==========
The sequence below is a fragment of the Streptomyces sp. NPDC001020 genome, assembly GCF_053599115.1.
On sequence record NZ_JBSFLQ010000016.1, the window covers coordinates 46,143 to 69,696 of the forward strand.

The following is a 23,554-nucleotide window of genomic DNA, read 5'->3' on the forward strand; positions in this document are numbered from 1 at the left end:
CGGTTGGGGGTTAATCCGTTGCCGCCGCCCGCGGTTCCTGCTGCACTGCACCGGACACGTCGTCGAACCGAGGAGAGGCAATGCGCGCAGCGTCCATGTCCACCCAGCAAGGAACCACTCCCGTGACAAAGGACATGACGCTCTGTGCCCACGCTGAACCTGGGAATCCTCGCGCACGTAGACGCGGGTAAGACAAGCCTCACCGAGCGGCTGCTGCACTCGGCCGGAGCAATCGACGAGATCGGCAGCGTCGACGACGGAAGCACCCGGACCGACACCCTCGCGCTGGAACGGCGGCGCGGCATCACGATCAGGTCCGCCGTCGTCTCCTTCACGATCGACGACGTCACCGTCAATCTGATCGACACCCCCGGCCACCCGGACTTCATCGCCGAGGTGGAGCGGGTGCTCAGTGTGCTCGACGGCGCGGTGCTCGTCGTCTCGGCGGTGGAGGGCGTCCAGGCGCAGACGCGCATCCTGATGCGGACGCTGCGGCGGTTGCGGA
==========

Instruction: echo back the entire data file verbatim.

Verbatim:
The sequence below is a fragment of the Streptomyces sp. NPDC001020 genome, assembly GCF_053599115.1.
On sequence record NZ_JBSFLQ010000016.1, the window covers coordinates 46,143 to 69,696 of the forward strand.

The following is a 23,554-nucleotide window of genomic DNA, read 5'->3' on the forward strand; positions in this document are numbered from 1 at the left end:
CGGTTGGGGGTTAATCCGTTGCCGCCGCCCGCGGTTCCTGCTGCACTGCACCGGACACGTCGTCGAACCGAGGAGAGGCAATGCGCGCAGCGTCCATGTCCACCCAGCAAGGAACCACTCCCGTGACAAAGGACATGACGCTCTGTGCCCACGCTGAACCTGGGAATCCTCGCGCACGTAGACGCGGGTAAGACAAGCCTCACCGAGCGGCTGCTGCACTCGGCCGGAGCAATCGACGAGATCGGCAGCGTCGACGACGGAAGCACCCGGACCGACACCCTCGCGCTGGAACGGCGGCGCGGCATCACGATCAGGTCCGCCGTCGTCTCCTTCACGATCGACGACGTCACCGTCAATCTGATCGACACCCCCGGCCACCCGGACTTCATCGCCGAGGTGGAGCGGGTGCTCAGTGTGCTCGACGGCGCGGTGCTCGTCGTCTCGGCGGTGGAGGGCGTCCAGGCGCAGACGCGCATCCTGATGCGGACGCTGCGGCGGTTGCGGA